K’s slip to defeat at Earlsmead
Here's the thing: up until the hour-mark at Earlsmead, it was strongly arguable [ie. strongly argued by me] that, contrary to the fans' defeatism and the players' apparent lassitude, the season was still very much ON - with Enfield and Met Police drawing elsewhere, a K's win against Harrow, combined with two not impossible reverses for our rivals on the final weekend, would mean a play-off spot and an away semi-final away to Hendon, who, scarred by losing out on the title, would inevitably capitulate, leading to a Hispter Royale winner-takes-all bank holiday final against Dulwich Hamlet at which Matt Drage would loyally score an own goal in the final minute to send us into the Vanarama National League South on a wave of pink trousers and ironic t-shirts....
As it happened, K's contrived to lose this game 2-0, turning the most elaborately constructed permutations into dust; indeed, once both Enfield and Met Police had gone ahead in their respective matches, even I – and perennial optimist Simon Bell – had to accept that, yes, we were heading to a point at which the words “mathematical impossibility” had to be uttered; or, to use a shorter phrase employed by many others seven days earlier: “Season OVER”.
It would be wrong to say K's didn't try. Mark Bitmead looked interested and occasionally interesting. Elvis Hammond toiled. Steve Butterworth, returning to his old club, roamed with intent if not effect. We had two shots. I bought a bubble-gum flavoured drink for 80p. A child wept. Rob Tolfrey and Aaron Goode sunbathed with us behind the goal.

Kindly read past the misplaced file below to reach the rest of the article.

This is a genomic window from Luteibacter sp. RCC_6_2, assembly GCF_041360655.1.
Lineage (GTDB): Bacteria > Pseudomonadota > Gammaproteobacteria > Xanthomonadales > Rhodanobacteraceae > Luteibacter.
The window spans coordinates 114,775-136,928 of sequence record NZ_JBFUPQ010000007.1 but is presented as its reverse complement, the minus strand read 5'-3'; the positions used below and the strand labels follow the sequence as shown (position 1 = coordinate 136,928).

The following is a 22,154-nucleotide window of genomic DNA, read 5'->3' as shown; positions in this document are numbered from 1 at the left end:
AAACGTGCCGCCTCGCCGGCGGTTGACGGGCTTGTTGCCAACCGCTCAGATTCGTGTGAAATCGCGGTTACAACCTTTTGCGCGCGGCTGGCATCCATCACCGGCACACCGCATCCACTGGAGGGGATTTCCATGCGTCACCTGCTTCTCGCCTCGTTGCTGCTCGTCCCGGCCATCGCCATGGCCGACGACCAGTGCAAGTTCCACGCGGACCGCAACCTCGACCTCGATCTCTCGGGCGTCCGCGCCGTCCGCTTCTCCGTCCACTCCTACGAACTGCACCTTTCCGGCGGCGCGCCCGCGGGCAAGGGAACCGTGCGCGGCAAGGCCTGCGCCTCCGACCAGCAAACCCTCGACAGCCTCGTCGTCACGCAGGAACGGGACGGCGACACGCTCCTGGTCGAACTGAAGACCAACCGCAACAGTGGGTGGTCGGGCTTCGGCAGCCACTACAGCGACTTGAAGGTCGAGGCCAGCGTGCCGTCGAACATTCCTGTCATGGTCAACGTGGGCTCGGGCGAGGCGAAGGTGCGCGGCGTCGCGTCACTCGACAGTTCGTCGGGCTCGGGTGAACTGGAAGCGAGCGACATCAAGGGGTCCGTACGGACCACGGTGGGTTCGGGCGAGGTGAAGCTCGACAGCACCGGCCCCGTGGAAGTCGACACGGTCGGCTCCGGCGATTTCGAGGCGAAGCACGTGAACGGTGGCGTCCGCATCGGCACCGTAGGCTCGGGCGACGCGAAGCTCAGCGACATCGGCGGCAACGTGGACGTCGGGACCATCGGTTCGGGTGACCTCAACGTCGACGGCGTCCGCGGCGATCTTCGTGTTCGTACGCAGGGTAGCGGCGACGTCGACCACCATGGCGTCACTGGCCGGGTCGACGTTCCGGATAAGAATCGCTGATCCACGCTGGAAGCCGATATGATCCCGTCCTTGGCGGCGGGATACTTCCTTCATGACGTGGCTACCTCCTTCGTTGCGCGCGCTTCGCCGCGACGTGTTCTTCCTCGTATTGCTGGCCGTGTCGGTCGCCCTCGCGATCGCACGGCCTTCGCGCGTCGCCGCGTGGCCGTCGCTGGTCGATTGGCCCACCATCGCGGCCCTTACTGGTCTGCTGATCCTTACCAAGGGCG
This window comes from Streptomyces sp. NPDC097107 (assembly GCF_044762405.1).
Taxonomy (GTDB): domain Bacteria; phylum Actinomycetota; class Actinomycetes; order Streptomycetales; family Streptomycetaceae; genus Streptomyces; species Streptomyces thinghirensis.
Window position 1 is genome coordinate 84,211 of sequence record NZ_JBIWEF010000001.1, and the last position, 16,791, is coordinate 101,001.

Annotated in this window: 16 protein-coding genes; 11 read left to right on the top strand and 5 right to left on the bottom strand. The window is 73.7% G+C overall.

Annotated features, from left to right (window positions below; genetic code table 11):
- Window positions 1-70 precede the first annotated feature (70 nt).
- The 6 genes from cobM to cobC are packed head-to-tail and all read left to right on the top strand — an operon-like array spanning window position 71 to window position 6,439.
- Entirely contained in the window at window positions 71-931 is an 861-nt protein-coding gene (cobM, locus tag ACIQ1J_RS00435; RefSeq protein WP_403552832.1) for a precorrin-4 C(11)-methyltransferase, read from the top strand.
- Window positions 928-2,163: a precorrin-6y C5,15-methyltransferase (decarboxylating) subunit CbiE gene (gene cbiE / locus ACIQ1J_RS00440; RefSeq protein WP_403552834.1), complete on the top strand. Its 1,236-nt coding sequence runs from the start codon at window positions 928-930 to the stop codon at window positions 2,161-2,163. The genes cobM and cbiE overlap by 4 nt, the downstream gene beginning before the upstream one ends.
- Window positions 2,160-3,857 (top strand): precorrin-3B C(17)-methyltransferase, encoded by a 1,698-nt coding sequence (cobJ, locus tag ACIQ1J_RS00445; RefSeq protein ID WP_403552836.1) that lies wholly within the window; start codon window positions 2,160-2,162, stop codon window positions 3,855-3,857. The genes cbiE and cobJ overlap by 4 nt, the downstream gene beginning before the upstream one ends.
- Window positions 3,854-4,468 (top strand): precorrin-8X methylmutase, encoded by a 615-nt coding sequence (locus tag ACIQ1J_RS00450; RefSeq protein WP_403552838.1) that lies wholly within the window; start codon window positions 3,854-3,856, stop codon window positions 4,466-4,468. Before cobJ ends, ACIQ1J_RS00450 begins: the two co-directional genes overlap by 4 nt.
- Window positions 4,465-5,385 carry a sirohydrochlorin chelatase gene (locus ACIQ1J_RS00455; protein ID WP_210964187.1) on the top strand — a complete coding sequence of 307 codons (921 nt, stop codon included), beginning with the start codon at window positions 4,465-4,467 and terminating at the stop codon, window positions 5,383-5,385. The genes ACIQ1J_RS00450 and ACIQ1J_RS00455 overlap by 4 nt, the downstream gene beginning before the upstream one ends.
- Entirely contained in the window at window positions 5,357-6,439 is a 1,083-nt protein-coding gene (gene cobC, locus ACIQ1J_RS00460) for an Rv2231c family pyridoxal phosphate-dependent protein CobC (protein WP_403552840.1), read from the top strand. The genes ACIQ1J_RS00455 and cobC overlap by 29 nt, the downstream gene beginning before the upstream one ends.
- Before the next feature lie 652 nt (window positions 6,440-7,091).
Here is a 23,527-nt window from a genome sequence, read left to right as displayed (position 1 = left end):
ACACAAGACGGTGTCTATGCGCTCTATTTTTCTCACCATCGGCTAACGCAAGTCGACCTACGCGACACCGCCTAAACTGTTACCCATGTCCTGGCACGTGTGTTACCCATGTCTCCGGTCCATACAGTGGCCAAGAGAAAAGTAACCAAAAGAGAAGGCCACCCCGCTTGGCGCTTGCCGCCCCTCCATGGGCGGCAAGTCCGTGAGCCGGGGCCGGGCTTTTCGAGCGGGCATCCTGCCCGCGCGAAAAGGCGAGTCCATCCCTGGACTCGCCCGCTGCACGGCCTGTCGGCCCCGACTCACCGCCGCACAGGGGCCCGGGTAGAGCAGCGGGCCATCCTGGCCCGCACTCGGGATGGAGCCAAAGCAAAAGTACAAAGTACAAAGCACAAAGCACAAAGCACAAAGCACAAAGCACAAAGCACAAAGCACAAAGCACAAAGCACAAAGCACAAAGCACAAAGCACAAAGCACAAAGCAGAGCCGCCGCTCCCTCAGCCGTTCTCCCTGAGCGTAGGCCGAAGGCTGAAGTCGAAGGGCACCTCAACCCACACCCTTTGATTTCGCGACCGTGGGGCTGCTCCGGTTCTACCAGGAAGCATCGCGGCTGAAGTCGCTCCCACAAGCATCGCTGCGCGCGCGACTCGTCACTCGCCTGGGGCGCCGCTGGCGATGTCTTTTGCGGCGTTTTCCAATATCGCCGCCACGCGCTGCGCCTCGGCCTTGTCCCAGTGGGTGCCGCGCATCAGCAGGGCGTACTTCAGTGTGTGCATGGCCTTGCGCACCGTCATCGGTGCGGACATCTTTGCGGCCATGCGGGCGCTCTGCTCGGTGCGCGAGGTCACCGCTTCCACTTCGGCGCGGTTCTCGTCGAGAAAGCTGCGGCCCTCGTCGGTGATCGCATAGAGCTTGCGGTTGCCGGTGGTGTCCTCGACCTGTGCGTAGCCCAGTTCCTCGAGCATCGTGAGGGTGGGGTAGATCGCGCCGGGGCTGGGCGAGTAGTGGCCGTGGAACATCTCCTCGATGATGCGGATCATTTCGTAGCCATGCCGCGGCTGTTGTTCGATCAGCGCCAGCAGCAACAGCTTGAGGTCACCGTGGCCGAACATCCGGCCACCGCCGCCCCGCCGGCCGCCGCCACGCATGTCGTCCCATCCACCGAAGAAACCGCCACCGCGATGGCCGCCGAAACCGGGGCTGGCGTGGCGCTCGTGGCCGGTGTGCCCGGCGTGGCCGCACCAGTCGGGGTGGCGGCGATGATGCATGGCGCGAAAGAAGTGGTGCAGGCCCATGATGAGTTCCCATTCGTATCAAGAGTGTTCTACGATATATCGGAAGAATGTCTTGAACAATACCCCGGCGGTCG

But, when all is said and done, this wasn't the defeat which ended our chances. A Ryman Premier season is killed slowly, an agonising death by a 1000 minor disappointments. Number 999 just happened to come here in the 38th minute when the perhaps inaptly named Ryan Hope turned in a cross. No 1000 followed midway through the second period when Marc Charles-Smith converted a penalty, awarded for reasons unknown.
The Harrow crowd were in uncharacteristically fevered mood, not only managing to cheer when their goals went in but even, at one second-half juncture which will live long in the memory for all of those privileged to hear it, striking up a chant of “Harrow! Harrow!” The reason? They needed a win to stave off lingering relegation fears. We were content to let them have their moment in the April sun.
Match report by Taimour Lay.